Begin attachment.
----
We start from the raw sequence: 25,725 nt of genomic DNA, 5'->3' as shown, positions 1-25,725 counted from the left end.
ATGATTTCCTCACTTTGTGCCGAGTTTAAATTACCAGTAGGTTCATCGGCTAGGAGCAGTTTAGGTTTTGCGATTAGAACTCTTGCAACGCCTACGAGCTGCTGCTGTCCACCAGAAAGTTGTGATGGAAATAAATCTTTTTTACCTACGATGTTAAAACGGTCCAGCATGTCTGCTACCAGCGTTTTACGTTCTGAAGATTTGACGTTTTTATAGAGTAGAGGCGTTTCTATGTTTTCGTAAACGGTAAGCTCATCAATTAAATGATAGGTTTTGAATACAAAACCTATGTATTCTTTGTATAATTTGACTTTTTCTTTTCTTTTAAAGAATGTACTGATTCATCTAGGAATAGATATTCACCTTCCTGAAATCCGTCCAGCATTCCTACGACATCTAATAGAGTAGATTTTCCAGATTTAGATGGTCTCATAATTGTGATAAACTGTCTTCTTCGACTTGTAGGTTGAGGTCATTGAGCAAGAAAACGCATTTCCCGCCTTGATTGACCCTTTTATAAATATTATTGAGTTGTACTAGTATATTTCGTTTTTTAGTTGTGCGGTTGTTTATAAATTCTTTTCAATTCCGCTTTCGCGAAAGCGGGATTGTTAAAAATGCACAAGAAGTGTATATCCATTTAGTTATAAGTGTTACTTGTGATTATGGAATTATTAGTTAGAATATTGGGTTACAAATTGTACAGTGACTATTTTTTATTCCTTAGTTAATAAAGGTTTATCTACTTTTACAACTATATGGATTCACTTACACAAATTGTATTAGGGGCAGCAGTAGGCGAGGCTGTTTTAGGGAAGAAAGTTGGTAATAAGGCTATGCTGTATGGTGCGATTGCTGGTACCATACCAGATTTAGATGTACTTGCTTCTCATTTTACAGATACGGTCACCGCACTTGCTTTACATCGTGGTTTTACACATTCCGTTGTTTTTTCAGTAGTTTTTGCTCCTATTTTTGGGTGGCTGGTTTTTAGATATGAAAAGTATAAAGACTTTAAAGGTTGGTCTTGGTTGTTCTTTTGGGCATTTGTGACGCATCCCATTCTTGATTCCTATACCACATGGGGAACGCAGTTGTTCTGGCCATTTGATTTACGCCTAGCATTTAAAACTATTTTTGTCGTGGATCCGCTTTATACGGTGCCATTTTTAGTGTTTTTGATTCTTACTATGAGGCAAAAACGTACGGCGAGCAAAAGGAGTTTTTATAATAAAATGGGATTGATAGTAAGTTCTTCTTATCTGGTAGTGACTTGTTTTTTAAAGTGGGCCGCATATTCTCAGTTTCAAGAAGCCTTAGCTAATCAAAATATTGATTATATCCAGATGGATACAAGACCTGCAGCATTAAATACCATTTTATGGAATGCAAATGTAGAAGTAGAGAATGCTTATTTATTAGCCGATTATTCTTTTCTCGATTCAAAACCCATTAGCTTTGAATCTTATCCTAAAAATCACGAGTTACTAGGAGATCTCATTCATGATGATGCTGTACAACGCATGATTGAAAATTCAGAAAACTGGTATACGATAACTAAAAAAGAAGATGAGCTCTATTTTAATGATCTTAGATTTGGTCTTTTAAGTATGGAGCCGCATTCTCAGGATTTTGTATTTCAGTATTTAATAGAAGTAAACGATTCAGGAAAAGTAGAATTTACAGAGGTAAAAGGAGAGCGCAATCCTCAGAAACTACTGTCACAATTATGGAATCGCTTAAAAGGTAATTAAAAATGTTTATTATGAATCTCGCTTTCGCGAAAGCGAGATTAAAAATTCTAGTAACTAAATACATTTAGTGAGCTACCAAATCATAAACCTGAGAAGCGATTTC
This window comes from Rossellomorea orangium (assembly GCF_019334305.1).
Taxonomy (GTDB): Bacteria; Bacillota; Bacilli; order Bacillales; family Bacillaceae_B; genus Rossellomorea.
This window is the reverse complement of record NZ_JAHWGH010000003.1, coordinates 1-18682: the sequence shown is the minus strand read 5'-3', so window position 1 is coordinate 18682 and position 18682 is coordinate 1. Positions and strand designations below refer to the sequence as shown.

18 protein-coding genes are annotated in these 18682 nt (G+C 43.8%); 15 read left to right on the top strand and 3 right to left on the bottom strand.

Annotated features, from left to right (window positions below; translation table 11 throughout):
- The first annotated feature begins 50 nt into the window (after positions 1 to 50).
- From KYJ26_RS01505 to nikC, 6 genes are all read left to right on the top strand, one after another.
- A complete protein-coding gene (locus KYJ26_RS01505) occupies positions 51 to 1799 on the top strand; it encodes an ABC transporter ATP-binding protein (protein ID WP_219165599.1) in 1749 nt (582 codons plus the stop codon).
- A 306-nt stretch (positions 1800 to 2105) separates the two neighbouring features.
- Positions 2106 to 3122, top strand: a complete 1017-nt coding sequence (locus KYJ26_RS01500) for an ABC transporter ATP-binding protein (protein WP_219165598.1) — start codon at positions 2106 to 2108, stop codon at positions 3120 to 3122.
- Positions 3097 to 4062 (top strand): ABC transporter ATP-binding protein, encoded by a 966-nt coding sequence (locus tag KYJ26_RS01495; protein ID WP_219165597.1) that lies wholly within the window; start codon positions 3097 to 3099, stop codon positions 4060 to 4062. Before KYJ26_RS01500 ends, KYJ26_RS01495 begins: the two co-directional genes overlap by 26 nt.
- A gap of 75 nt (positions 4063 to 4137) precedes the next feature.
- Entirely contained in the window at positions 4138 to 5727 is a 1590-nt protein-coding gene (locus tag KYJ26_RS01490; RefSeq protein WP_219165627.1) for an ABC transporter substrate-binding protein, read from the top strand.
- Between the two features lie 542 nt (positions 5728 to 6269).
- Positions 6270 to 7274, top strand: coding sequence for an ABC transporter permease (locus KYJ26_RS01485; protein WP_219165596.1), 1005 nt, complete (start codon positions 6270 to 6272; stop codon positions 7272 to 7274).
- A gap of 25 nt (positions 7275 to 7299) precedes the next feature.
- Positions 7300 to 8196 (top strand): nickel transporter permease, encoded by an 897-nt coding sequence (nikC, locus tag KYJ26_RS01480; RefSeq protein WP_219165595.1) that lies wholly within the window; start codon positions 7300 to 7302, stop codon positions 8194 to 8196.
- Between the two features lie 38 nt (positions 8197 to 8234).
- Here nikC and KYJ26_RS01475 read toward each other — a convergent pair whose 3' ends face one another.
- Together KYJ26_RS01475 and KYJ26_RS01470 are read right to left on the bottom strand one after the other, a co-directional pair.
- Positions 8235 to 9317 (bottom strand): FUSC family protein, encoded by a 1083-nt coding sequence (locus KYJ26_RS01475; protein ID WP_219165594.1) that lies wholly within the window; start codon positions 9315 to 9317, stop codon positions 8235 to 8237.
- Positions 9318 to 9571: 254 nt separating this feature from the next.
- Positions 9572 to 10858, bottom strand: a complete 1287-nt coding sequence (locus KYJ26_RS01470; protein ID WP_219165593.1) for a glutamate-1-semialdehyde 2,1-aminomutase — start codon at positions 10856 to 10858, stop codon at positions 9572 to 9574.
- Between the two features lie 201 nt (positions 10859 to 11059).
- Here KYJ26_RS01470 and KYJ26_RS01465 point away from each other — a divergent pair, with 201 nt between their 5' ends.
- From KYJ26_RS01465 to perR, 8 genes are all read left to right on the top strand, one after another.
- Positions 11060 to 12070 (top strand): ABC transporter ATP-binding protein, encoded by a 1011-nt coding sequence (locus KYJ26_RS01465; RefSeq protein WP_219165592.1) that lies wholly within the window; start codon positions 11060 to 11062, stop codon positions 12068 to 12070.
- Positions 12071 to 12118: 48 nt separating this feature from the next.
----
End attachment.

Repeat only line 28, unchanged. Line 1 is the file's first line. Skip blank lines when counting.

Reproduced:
- From KYJ26_RS01465 to perR, 8 genes are all read left to right on the top strand, one after another.